After a lengthy public hearing last Tuesday, Santa Monica’s City Council voted unanimously to direct City staff to develop a one-year pilot program that would permit business employees to park in residential preferential parking areas that are vacant weekdays between 9 a.m. and 6 p.m. and adjacent to key commercial areas.
The preferential parking areas that would be included in the program are located near Montana Avenue, Pico Boulevard and Ocean Park Boulevard. A decision on whether to issue the permits to the employer to “provide flexibility without the potential for abuse” or directly to employees will be made by the Council following a survey of businesses by City staff.
Before the vote, the Council heard from both residents and business owners. Most business owners supported the progran proposed by City staff, in which a set percentage of spaces in preferential zones near commercial areas would be designated for use by businesses’ employees. Former Santa Monica Chamber of Commerce President Michael Gruning of Gruning Eye Care on Montana Avenue said, “For us merchants to survive, there must be adequate parking for our employees. For the proposed parking [areas] most residents are out at work when our employees most need parking.”
Trader Joe’s representative Jim Stebinger who also is a member of the Pico Improvement Organization told the Council that adding employee parking to preferential parking zones is not “a threat to preferential parking areas because it’s an addition to the preferential parking ordinance. It’s a partial solution to a vexing problem.”
Montana jewelry store owner Joan Druxman Jones said that she owes her employees “ a high quality of working conditions and I can’t do that because I can’t provide the parking. They are running out all day to plug the meters or move their cars from the two-hour zone for the street cleaning and at 4 p.m. in the afternoon in the fall they are off and running to move their car from six blocks away because they’re afraid to walk in the dark by themselves.”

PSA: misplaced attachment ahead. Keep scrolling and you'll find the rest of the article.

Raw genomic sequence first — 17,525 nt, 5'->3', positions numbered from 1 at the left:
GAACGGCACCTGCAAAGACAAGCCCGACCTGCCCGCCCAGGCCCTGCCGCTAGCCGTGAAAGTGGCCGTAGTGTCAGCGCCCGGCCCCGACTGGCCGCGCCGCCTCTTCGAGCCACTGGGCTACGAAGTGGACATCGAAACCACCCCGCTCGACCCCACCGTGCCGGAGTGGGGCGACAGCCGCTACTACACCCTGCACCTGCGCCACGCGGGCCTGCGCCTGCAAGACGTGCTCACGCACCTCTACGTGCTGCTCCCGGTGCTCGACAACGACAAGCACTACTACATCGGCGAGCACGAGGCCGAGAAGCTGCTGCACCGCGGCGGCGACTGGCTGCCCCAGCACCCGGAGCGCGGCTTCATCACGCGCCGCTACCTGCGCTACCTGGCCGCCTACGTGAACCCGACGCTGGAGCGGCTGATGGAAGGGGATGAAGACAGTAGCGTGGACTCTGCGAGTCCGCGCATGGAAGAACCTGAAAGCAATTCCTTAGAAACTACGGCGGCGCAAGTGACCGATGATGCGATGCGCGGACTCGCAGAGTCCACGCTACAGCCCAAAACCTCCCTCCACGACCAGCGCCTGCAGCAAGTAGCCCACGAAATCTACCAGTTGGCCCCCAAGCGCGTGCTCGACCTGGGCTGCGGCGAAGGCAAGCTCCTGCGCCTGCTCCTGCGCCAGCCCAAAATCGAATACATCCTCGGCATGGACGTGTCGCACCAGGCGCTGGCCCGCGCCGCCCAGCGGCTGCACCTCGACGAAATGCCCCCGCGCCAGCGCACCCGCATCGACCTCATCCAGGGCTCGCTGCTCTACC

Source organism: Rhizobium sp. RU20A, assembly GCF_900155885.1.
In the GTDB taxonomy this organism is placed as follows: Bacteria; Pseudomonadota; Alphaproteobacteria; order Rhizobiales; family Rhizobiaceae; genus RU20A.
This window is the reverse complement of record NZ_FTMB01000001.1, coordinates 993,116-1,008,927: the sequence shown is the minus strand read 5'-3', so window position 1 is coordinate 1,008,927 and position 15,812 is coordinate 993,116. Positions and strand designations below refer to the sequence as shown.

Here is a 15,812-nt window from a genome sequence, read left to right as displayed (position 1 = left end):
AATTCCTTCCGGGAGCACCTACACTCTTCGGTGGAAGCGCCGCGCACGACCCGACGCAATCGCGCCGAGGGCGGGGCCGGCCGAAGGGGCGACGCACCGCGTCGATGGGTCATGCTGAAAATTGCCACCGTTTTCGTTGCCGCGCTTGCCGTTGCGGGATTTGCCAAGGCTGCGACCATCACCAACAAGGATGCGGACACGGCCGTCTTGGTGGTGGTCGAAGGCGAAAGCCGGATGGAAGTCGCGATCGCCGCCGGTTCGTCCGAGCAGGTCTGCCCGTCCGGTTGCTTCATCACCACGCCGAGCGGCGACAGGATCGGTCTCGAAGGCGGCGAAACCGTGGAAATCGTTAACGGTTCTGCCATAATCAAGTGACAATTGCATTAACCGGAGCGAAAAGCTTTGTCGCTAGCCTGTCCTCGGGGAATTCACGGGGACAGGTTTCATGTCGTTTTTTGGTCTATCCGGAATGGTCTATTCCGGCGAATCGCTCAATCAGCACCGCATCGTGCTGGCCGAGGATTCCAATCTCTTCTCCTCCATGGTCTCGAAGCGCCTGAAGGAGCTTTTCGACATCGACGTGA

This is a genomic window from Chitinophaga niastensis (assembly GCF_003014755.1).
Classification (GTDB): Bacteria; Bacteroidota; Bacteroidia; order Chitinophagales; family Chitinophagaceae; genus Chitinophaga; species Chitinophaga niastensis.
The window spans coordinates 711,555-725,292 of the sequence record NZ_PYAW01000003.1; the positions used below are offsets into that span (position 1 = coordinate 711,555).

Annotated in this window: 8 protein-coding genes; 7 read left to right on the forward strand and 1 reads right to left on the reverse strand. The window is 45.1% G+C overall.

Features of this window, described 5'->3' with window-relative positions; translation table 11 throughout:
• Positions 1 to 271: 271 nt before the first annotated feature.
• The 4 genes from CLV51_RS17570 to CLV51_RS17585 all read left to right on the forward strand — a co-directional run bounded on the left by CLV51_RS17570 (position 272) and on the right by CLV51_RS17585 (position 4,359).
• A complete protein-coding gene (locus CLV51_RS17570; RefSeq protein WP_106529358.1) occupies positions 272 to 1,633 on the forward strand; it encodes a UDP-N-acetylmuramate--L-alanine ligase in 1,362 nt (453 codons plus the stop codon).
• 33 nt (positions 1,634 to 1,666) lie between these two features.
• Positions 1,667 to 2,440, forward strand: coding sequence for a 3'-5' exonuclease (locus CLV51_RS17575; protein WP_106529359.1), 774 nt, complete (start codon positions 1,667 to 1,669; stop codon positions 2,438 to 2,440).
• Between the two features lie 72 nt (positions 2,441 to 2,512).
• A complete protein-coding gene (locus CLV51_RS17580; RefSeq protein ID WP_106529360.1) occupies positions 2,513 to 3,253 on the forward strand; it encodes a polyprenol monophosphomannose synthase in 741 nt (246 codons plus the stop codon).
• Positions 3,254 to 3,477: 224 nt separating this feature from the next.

Many of the residents who spoke were opposed. Sunset Park resident Emily Hodgen stressed, “I’m against losing any part of the residential preferential parking. I have not forgotten how hard we had to fight to get it.” She then pointed out that it benefits the disabled and residents who are “carrying packages or are encumbered by children. This is musical cars and it’s not a game and it’s not fun for anyone.”
Christian Boyce opposed the plan on the grounds that it conflicts with the idea of City “sustainability,” for which the City just received an award. He urged employees to use the Big Blue Bus in line with sustainability principles or “the City should give back the award.” He also called the plan unfair. “Why does it cost me $15 for a residential parking permit, but it will cost a business $120? There’s no extra enforcement needed. Why aren’t students permitted to get into this? There are plenty of students who’d like to park around the high school and Santa Monica College.”
Resident Susan Hartley echoed Boyce noting “it seems to me this measure is not well thought out. What about providing employee parking at City lots, the Civic Center and the lots downtown and providing employees bus passes to their various places of employment?”
Council member Kevin McKeown, who crafted the approved motion that modified the City staff proposal, lamented, as did many residents, that In Santa Monica we no longer have what he called “Doris Day” parking” where you could always pull up in front of your house and there would always be a parking space waiting for the 50s sedan. Even with preferential parking we can no longer deliver that, as some streets are over burdened and others under parked during the day.”
Council member Ken Genser supported McKeown’s motion allowing business employees to park on streets “that are vacant regularly as it wouldn’t “burden the residents.”
Mayor Pam O’Connor concluded that the proposed program was a means of “managing a scarce resource.”
Council member Richard Bloom stated that the City has to be cautious “in the way we craft this program. If we don’t do it right, we’re really creating a situation that is going to be disastrous for the City’s businesses and residents.”
In other business, in spite of safety concerns expressed by many neighbors, the Council approved City staff’s concept design for Euclid Park and rejected residents’ requests for a fence. The park is located between Broadway and Colorado on the 1500 block of Euclid Street.
The Council also approved one-time temporary pedestrian access for students attending summer session at the Santa Monica College’s new Bundy Campus.Finally, it appointed Brenda Katz to the Pier Restoration Corporation’s Board of Directors.